Macedo said that Woodwell scientists want “to create a network of data savvy managers, and to translate [the data] in ways that can be passed on and taken up.” That network has already begun to develop, with connections forged during the workshops growing into online message groups and virtual collaboration. Within a month of attending the workshop, one Bolivian scientist was training other colleagues on how to use the Climate Source data.

Woodwell Climate scientists explained that the data were based on climate models from the U.N.’s Intergovernmental Panel on Climate Change.

“For future projections, we synthesized 25 global climate models from the IPCC,” said Woodwell scientist Dr. Andrea Castanho. “The models don’t predict exactly the same future conditions, but they do show a trend.”

The ultimate goal, according to Woodwell scientist Dr. Michael Coe, is a cadre of land managers who understand the climate data well enough to prepare for impacts, and to conserve critical areas of forest.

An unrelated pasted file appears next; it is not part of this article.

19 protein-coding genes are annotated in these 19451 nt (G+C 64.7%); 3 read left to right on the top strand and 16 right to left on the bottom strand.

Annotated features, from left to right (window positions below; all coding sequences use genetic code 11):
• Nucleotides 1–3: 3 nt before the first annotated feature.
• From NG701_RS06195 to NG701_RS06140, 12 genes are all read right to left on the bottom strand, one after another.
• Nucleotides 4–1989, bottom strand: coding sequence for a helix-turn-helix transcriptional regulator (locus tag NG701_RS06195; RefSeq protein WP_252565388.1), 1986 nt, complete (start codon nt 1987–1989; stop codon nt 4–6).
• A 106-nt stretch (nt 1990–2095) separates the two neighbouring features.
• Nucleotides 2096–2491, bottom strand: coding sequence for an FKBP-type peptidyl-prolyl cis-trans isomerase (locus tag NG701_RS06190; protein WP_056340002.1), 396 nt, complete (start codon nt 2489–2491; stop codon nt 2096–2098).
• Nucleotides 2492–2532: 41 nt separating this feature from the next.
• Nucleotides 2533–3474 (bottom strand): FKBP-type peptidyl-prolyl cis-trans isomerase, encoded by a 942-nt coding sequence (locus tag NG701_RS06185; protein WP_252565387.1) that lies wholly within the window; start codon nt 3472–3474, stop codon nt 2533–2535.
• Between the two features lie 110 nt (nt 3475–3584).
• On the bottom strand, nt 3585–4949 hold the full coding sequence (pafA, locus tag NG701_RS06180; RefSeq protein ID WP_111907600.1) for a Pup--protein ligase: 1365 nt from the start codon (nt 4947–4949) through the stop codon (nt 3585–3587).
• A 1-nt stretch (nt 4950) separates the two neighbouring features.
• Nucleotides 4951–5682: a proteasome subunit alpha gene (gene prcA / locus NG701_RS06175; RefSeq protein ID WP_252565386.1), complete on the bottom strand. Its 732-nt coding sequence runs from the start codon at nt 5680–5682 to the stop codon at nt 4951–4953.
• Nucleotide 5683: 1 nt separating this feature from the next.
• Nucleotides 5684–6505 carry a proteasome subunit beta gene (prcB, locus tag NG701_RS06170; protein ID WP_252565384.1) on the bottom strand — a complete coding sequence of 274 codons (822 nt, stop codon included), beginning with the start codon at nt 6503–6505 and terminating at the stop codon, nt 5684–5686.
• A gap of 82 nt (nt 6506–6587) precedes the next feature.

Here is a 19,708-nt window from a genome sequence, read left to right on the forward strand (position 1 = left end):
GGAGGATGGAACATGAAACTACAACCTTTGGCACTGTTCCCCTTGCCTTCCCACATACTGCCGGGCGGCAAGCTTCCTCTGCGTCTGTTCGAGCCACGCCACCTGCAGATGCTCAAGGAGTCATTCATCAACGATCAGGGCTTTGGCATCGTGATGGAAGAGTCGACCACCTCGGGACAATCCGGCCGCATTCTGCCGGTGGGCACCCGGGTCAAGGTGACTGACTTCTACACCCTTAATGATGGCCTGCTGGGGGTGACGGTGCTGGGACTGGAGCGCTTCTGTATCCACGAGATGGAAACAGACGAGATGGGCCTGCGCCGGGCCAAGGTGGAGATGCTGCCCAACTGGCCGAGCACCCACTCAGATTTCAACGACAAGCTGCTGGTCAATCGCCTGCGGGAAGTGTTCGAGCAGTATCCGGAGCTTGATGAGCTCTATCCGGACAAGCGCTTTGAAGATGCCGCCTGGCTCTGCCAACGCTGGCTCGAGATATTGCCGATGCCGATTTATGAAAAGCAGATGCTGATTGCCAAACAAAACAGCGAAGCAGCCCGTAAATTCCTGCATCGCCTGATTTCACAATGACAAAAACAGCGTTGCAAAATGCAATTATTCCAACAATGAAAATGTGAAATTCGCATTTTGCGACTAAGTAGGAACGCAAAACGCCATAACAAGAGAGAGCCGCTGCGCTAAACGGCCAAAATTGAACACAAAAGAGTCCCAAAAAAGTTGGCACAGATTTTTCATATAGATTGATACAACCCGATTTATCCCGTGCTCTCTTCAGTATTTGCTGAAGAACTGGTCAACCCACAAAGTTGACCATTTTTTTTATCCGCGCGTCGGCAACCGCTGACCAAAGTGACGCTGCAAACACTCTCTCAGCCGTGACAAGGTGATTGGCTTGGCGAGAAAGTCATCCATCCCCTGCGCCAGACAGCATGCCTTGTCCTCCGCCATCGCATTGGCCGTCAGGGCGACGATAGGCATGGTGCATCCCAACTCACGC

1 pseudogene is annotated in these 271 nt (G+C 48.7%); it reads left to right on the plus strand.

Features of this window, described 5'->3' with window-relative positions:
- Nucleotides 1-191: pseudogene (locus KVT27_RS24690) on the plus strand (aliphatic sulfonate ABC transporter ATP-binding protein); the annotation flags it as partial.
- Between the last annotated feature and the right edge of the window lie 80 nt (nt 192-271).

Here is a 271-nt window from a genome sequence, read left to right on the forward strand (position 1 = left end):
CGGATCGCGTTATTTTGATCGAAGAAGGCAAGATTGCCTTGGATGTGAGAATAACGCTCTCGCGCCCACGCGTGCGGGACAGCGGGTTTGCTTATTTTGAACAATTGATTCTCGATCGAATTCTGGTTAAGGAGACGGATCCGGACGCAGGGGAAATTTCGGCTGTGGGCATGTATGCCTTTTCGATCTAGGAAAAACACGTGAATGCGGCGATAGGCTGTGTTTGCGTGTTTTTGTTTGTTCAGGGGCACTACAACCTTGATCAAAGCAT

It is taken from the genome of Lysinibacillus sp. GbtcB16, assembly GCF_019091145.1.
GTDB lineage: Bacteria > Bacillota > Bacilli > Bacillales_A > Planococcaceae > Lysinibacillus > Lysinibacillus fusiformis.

“We figure you are better off if you are informed. It’s been very hard for anyone who isn’t a scientist to ingest climate science data. You have to be very technical to be able to do that. So our goal is to take this technical stuff and make it very available,” Coe said. “We take complex information and make it accessible.”

He said that the team worked with end-users throughout the development, to ensure that the final product would be useful. Coe gave credit to IPAM for the philosophy that “you don’t try to change the user to understand the graph, you change the graph to fit the user.” As a result, he said, the workshop attendees threw themselves into the climate science.

“People have been very engaged. I think they come away with something new,” Coe said. “Already we’ve seen people go home from the last workshops and spread what they’ve learned to their colleagues. That’s exactly what we’d like to see.”

Author Connor Murphy